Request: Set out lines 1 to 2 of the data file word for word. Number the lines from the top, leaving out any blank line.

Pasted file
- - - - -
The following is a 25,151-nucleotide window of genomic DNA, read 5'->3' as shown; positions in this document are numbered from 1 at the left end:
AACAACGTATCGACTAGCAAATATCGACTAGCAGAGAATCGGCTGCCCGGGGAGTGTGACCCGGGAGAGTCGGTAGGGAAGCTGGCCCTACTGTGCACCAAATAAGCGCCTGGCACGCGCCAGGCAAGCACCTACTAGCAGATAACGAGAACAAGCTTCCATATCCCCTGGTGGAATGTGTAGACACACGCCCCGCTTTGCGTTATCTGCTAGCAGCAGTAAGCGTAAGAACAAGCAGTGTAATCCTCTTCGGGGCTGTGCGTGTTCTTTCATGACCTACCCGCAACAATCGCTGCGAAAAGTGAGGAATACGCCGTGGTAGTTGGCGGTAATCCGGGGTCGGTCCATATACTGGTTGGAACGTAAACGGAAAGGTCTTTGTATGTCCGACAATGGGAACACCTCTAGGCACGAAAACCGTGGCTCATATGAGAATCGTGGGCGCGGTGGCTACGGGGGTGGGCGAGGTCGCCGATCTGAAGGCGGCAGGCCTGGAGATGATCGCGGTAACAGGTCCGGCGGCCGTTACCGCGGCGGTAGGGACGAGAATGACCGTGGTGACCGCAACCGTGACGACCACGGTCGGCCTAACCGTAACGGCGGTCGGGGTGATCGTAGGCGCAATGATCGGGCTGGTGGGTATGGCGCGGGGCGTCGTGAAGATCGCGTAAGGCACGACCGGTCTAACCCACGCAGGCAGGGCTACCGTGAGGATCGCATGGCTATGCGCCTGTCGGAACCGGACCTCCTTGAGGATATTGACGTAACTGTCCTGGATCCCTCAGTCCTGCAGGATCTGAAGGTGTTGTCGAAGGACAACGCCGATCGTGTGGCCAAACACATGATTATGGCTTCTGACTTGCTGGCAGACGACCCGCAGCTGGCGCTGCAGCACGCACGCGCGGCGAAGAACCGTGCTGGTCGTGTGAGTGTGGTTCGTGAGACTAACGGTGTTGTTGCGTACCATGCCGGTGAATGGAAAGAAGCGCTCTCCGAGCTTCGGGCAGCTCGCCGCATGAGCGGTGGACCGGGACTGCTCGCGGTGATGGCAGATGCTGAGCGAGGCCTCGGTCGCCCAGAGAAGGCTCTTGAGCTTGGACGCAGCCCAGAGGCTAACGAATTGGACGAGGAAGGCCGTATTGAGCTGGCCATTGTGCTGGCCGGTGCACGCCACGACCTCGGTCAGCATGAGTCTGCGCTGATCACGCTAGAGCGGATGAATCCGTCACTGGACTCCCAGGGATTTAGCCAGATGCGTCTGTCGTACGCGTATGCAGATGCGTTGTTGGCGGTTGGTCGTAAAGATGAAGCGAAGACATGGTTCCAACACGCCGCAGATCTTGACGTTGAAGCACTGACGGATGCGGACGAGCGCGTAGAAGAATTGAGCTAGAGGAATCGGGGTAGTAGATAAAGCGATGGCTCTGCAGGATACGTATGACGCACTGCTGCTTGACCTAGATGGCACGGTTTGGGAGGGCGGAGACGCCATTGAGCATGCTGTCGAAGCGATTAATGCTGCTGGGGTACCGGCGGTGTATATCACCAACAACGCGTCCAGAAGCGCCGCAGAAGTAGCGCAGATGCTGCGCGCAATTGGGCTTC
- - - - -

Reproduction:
The following is a 25,151-nucleotide window of genomic DNA, read 5'->3' as shown; positions in this document are numbered from 1 at the left end:
AACAACGTATCGACTAGCAAATATCGACTAGCAGAGAATCGGCTGCCCGGGGAGTGTGACCCGGGAGAGTCGGTAGGGAAGCTGGCCCTACTGTGCACCAAATAAGCGCCTGGCACGCGCCAGGCAAGCACCTACTAGCAGATAACGAGAACAAGCTTCCATATCCCCTGGTGGAATGTGTAGACACACGCCCCGCTTTGCGTTATCTGCTAGCAGCAGTAAGCGTAAGAACAAGCAGTGTAATCCTCTTCGGGGCTGTGCGTGTTCTTTCATGACCTACCCGCAACAATCGCTGCGAAAAGTGAGGAATACGCCGTGGTAGTTGGCGGTAATCCGGGGTCGGTCCATATACTGGTTGGAACGTAAACGGAAAGGTCTTTGTATGTCCGACAATGGGAACACCTCTAGGCACGAAAACCGTGGCTCATATGAGAATCGTGGGCGCGGTGGCTACGGGGGTGGGCGAGGTCGCCGATCTGAAGGCGGCAGGCCTGGAGATGATCGCGGTAACAGGTCCGGCGGCCGTTACCGCGGCGGTAGGGACGAGAATGACCGTGGTGACCGCAACCGTGACGACCACGGTCGGCCTAACCGTAACGGCGGTCGGGGTGATCGTAGGCGCAATGATCGGGCTGGTGGGTATGGCGCGGGGCGTCGTGAAGATCGCGTAAGGCACGACCGGTCTAACCCACGCAGGCAGGGCTACCGTGAGGATCGCATGGCTATGCGCCTGTCGGAACCGGACCTCCTTGAGGATATTGACGTAACTGTCCTGGATCCCTCAGTCCTGCAGGATCTGAAGGTGTTGTCGAAGGACAACGCCGATCGTGTGGCCAAACACATGATTATGGCTTCTGACTTGCTGGCAGACGACCCGCAGCTGGCGCTGCAGCACGCACGCGCGGCGAAGAACCGTGCTGGTCGTGTGAGTGTGGTTCGTGAGACTAACGGTGTTGTTGCGTACCATGCCGGTGAATGGAAAGAAGCGCTCTCCGAGCTTCGGGCAGCTCGCCGCATGAGCGGTGGACCGGGACTGCTCGCGGTGATGGCAGATGCTGAGCGAGGCCTCGGTCGCCCAGAGAAGGCTCTTGAGCTTGGACGCAGCCCAGAGGCTAACGAATTGGACGAGGAAGGCCGTATTGAGCTGGCCATTGTGCTGGCCGGTGCACGCCACGACCTCGGTCAGCATGAGTCTGCGCTGATCACGCTAGAGCGGATGAATCCGTCACTGGACTCCCAGGGATTTAGCCAGATGCGTCTGTCGTACGCGTATGCAGATGCGTTGTTGGCGGTTGGTCGTAAAGATGAAGCGAAGACATGGTTCCAACACGCCGCAGATCTTGACGTTGAAGCACTGACGGATGCGGACGAGCGCGTAGAAGAATTGAGCTAGAGGAATCGGGGTAGTAGATAAAGCGATGGCTCTGCAGGATACGTATGACGCACTGCTGCTTGACCTAGATGGCACGGTTTGGGAGGGCGGAGACGCCATTGAGCATGCTGTCGAAGCGATTAATGCTGCTGGGGTACCGGCGGTGTATATCACCAACAACGCGTCCAGAAGCGCCGCAGAAGTAGCGCAGATGCTGCGCGCAATTGGGCTTC